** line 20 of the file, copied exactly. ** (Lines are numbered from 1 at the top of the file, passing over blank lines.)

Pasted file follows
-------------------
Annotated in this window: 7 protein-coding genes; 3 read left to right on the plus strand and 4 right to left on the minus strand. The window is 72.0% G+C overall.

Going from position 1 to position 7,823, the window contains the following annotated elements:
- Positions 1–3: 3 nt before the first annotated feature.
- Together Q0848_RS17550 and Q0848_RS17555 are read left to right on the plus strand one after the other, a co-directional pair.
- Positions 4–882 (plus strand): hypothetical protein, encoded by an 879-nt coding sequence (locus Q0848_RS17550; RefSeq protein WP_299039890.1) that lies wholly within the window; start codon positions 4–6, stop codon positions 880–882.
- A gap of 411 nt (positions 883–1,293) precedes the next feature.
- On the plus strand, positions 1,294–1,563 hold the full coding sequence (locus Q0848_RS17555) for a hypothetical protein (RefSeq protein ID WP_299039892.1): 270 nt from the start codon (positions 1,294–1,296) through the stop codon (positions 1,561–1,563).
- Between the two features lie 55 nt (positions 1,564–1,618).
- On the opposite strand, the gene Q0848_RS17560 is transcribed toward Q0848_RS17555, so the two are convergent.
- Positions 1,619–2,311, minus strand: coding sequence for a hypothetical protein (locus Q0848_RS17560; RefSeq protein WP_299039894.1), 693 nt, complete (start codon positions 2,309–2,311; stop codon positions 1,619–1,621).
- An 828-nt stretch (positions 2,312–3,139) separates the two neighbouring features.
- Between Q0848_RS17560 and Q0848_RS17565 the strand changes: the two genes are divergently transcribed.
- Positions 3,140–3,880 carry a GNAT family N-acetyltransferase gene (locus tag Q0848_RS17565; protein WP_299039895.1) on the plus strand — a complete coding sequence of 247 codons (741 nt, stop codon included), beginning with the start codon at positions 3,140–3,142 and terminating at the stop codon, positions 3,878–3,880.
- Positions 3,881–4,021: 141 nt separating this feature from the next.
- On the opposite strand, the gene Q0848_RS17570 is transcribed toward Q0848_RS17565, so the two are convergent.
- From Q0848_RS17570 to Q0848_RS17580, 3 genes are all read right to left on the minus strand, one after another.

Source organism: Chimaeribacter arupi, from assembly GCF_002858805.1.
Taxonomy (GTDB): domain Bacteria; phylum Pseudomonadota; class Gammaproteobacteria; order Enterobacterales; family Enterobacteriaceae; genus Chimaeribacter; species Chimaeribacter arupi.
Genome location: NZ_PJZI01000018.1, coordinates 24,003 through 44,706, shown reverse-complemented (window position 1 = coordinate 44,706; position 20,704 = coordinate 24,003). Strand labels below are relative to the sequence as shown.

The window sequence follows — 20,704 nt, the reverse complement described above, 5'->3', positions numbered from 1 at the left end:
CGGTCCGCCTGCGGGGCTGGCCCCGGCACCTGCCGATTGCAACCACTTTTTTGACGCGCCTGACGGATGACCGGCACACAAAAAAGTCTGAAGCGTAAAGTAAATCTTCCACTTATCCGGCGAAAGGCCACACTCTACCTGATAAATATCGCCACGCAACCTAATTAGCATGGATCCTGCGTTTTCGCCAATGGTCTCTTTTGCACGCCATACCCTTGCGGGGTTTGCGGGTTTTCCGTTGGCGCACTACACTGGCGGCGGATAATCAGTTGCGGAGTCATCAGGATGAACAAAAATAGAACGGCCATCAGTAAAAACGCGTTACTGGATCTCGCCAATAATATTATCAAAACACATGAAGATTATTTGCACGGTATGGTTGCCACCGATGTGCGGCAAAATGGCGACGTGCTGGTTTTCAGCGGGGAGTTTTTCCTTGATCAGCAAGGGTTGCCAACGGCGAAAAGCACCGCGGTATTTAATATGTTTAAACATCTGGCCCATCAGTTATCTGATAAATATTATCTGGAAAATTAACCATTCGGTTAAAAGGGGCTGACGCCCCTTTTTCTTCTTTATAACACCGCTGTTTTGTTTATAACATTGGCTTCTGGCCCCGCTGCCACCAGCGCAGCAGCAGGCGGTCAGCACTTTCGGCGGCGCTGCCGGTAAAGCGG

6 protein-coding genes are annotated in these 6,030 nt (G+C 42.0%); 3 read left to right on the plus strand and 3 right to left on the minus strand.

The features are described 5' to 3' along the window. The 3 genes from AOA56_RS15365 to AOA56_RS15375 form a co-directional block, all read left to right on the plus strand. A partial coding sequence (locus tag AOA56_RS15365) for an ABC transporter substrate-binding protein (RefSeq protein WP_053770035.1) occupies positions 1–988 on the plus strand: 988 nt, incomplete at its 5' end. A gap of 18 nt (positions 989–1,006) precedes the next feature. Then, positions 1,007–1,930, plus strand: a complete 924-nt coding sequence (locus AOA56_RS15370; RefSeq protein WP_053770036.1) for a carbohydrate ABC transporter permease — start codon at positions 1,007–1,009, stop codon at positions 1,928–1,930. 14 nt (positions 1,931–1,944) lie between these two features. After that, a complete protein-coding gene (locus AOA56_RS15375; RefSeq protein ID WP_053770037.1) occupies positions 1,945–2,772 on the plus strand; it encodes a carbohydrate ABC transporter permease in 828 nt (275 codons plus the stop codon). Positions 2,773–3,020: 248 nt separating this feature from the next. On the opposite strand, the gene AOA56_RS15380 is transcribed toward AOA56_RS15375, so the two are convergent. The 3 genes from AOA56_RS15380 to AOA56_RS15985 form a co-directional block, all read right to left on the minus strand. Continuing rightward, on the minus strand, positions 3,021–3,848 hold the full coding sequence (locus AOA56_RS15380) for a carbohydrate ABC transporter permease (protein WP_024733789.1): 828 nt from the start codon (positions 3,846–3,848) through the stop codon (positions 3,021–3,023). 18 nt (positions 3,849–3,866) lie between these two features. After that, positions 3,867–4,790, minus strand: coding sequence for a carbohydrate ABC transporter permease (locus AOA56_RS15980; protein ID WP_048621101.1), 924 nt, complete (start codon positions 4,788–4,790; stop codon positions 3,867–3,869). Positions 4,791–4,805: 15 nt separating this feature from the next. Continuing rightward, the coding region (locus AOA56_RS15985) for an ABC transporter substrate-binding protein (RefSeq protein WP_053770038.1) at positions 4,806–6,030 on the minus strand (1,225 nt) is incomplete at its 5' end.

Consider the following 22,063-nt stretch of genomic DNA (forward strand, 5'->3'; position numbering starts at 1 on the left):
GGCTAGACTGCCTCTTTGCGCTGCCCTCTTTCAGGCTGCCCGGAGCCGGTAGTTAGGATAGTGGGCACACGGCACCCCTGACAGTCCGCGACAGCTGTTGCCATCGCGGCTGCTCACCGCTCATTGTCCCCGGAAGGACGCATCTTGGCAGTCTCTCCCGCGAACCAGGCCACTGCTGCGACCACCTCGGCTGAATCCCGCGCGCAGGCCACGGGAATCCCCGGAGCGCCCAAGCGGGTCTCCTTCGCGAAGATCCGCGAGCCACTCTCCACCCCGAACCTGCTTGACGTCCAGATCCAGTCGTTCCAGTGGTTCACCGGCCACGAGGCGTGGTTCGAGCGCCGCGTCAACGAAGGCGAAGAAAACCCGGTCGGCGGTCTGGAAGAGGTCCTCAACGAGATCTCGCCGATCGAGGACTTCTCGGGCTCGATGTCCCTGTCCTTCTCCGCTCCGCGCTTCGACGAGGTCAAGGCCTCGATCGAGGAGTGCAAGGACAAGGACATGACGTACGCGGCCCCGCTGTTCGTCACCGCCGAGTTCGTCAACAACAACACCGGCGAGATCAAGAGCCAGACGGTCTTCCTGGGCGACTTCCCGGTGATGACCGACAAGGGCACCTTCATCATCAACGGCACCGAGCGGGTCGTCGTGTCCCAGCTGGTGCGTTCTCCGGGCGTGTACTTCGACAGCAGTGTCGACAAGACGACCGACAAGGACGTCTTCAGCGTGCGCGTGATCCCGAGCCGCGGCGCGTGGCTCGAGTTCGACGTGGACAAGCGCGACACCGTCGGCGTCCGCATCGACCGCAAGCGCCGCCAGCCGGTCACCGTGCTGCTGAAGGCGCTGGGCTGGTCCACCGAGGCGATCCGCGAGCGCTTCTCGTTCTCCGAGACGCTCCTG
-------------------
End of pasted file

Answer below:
The window sequence follows — 20,704 nt, the reverse complement described above, 5'->3', positions numbered from 1 at the left end: